It's a start and feels more successful than the messes I made in encaustic. I haven't worked in encaustic in a long while and I'm still struggling to get what I want. I feel like a foreigner or a child, or both. I feel like a child in a foreign land. When I first started working with it, that is what I liked about it. It was exciting, like traveling to a new place where you don't know the language and you don't know what you'll encounter. Now I'm finding I can work for hours without bringing a piece to completion. I layer, melt, scrape, and still no satisfaction. Frustrating. I guess it's like learning a foreign language. So I was thinking about how a child communicates. They have limited vocabulary but usually find a way to communicate their needs. Sometimes it's with a cry that communicates loud and clear. So I tell myself I need to simplify, resort to a limited vocabulary. I guess that can be scary sometimes, to drop the pretenses and just say what you mean. Another advantage children have, they don't mince words they just say what they mean without the superfluous adjectives. I'm trying too hard, I guess. I keep hoping the results will be worth all the struggle. Here's a few pieces I'm still working on.





Then I grabbed a small panel that had some colors smeared on it from when I needed to clean my brushes from time to time. I painted some dark brown circles, when in doubt paint circles, right? Then I layered and carved, drew with oil pastel, ran out of time and called it a day. I kind of like it, I mean I really think I like it. It's simple and to the point. What do you think?


Monday, October 5, 2009

Windows Throughout Old City

I completed my window display and installation at J. Karma Boutique at 62 N. 3rd St. in Old City Philadelphia! I worked myself to exhaustion and beyond. I'm happy with most of it, but there were I few things I wish I could have worked on but there just wasn't any time left. I installed on Thursday for 8 hours, up and down a ladder, every change I made I had to go outside to see how it looked from the street. Despite my inexperience in these things it went pretty well. I finished my sketch and a few small changes in the window on Friday. Now it's done and all I can do is take away the knowledge of what I'll do different the next time I do an installation.You can check photos of the other windows and vote for your favorite at (you know what I mean, vote for me.)Studio shots..

You are invited to join me at the opening in Old City.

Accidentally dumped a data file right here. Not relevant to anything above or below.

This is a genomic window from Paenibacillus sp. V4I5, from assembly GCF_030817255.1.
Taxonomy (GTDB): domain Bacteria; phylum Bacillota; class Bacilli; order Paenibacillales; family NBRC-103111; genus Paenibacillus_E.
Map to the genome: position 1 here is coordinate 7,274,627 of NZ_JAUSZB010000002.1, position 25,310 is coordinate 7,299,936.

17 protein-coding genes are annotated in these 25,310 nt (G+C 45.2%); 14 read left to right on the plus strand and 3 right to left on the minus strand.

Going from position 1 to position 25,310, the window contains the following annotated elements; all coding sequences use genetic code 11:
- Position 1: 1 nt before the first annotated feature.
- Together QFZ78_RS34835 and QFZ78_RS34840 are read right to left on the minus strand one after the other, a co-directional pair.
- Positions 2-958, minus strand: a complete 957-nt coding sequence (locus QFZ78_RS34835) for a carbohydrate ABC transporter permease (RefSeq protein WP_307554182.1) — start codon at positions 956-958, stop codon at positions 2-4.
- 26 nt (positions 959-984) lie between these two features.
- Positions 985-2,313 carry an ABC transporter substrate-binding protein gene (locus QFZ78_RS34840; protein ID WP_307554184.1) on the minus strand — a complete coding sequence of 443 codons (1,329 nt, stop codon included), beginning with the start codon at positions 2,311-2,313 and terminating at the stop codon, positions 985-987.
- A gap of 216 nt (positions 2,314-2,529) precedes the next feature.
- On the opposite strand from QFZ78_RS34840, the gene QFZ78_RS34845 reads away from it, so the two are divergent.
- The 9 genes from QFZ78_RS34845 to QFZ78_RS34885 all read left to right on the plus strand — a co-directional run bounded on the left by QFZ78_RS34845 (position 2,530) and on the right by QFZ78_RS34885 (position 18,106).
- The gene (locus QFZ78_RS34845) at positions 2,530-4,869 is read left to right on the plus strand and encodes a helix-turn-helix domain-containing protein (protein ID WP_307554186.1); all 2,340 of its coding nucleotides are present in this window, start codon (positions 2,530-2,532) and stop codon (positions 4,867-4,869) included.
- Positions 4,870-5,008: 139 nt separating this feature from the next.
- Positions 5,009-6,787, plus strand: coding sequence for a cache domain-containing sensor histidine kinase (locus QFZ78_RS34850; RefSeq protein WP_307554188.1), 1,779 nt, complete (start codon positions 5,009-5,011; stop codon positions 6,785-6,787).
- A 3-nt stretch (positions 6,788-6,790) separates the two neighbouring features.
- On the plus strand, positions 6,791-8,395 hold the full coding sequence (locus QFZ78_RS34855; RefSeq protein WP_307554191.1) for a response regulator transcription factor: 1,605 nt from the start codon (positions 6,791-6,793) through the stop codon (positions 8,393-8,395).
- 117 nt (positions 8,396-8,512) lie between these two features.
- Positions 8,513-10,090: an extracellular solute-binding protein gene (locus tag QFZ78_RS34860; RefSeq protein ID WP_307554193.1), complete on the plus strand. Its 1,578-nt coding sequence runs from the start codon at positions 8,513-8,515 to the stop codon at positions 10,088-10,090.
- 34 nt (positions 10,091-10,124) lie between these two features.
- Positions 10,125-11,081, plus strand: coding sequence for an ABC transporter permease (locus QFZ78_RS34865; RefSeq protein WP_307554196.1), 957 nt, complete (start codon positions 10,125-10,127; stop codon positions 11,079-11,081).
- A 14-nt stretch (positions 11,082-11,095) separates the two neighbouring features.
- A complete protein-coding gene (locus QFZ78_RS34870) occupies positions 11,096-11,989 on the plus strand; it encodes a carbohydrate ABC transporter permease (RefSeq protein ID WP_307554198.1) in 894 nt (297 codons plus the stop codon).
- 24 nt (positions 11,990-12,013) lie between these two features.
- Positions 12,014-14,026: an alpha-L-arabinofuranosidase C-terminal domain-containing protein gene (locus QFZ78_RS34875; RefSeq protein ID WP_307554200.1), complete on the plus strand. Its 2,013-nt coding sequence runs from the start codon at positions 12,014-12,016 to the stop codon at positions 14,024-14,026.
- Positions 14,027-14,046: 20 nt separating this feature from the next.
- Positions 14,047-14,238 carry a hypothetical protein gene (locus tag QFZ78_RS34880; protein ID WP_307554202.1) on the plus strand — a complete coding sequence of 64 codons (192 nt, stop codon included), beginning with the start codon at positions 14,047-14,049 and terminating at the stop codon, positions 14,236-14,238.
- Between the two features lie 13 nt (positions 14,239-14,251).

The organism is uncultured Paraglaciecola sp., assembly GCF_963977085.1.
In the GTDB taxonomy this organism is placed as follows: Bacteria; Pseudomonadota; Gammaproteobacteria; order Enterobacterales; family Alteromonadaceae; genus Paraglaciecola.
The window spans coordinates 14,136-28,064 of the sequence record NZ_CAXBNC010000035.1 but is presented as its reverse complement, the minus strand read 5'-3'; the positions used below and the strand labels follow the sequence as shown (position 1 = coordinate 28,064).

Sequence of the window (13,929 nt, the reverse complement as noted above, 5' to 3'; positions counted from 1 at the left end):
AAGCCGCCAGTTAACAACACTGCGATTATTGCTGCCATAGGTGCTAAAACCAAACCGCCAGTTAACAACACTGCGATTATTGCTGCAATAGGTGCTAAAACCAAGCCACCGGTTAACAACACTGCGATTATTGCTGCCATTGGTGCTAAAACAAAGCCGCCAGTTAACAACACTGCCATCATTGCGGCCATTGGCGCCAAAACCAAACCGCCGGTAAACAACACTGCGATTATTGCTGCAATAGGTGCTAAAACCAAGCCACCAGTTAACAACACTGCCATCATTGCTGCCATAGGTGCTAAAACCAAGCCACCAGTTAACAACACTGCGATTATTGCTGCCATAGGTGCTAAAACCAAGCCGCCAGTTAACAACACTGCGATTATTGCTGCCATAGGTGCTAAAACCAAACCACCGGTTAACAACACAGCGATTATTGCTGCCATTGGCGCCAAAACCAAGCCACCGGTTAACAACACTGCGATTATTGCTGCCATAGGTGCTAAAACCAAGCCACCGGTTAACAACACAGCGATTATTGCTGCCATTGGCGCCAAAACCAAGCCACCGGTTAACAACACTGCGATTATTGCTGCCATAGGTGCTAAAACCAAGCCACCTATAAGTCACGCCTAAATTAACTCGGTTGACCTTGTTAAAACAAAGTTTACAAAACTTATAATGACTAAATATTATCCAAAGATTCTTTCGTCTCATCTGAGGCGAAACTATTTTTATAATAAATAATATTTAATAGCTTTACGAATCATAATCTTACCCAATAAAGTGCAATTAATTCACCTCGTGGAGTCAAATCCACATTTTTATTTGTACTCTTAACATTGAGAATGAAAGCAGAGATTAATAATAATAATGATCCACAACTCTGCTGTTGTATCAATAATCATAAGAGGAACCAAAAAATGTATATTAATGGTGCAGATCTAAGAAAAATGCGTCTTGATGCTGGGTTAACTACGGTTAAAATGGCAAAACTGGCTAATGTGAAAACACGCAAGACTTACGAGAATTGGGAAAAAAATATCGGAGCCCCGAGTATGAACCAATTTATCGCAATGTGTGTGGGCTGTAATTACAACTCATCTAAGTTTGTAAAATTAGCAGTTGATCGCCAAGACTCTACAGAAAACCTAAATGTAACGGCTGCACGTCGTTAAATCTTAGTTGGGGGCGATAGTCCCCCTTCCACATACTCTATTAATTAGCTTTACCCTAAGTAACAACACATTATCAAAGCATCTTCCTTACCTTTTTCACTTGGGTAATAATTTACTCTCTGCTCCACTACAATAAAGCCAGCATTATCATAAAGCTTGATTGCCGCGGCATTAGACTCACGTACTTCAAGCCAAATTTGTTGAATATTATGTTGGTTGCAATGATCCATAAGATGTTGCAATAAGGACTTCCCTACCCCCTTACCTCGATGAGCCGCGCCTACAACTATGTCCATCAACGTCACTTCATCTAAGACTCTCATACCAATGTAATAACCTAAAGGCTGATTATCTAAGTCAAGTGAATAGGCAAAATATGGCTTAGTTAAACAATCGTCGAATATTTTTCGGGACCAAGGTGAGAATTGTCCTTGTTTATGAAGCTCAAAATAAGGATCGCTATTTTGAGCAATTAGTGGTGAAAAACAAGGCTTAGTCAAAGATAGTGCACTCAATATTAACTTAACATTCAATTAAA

Dane Decor is hosting an opening reception for the DesignPhiladelphia Old City Window Reception on Friday, October 9th, 5:30-9:00:
Hors D'oeuvres by Tastebuds Market
Wine Service by Pinot: They will serve Pinotini's! Pinotini's are Pinot's Specialty Drink of Raspberry Vodka blended with Pinot's own Cabernet Chocolate Sauce.
Everyone is invited to attend: Window Designers, Old City businesses, residents and their friends. Dane Decor will also have digital photos of windows around Old City in their showroom so everyone can see what is going on in the
Don't forget to vote for your favorite window at

Monday, September 21, 2009

Windows Throughout Old City

When I got back from vacation I'd been away from my studio for 10 weeks. It might seem like a long time but when I'm away from the studio that doesn't mean I'm not working. Coming up with all those projects for the kids keeps my creative mind running full speed and then finding ways to display it all is a creative endeavor also. When I'm with my sisters we're into one creative project after another. We bead together and scour every shop in Skaneatles, some of our best finds were in the church thrift store. Even if we're not buying we're discussing how something is made and what colors we would make it in. I saw some really nice nuno felted scarves and garments in the Artisan Gallery. The silk was really soft and hand dyed in beautiful colors.
Sue and I felted some rocks. I've seen them on Etsy and couldn't wait to try it. These are some we made.

I also made Sue a couple nuno felted bracelets to match some of her outfits for work.

When I got home I posted a few bracelets and purses to my Etsy shop before I got too busy in the studio. I want to post more soon but I have a very tight deadline on this project I jumped in on. I'm participating in Windows Throughout Old City, a window design exhibition and competition as part of Design Philadelphia! Well I've been talking about making one of my paintings into a 3 dimensional experience like an installation for some time now. I bought white organza to paint on and even did a small painting with fabric dyes before I left the studio. As soon as I signed up for this competition I started painting fabric, yards of it that will be felted. I made lots more felted rocks and constructed a small mock up and photographed it. Every night when I close my eyes I try to imagine how these painted fabrics and rocks will become an installation that surpasses mere window dressing. Well, I'm still working on many ideas and trying to bring them together into one brilliant idea. The waterfalls I visited this summer and white water rafting on the Moose River in the Adirondacks are my inspiration. I met with my business owner Jeanne of J. Karma Boutique on 3rd St, last Friday. I brought sketches, photos of my paintings, painted silk organza, felted rocks, papier mache rocks and hoped and prayed that she would love my idea. She did! Now here's the catch, I was preparing to design one window and she has 3 windows. So instead of doing one installation I'm doing 3 and the deadline is Oct. 2nd. That's 2 weeks away and includes photographs and a sketch of the final work. So much to do, so little time.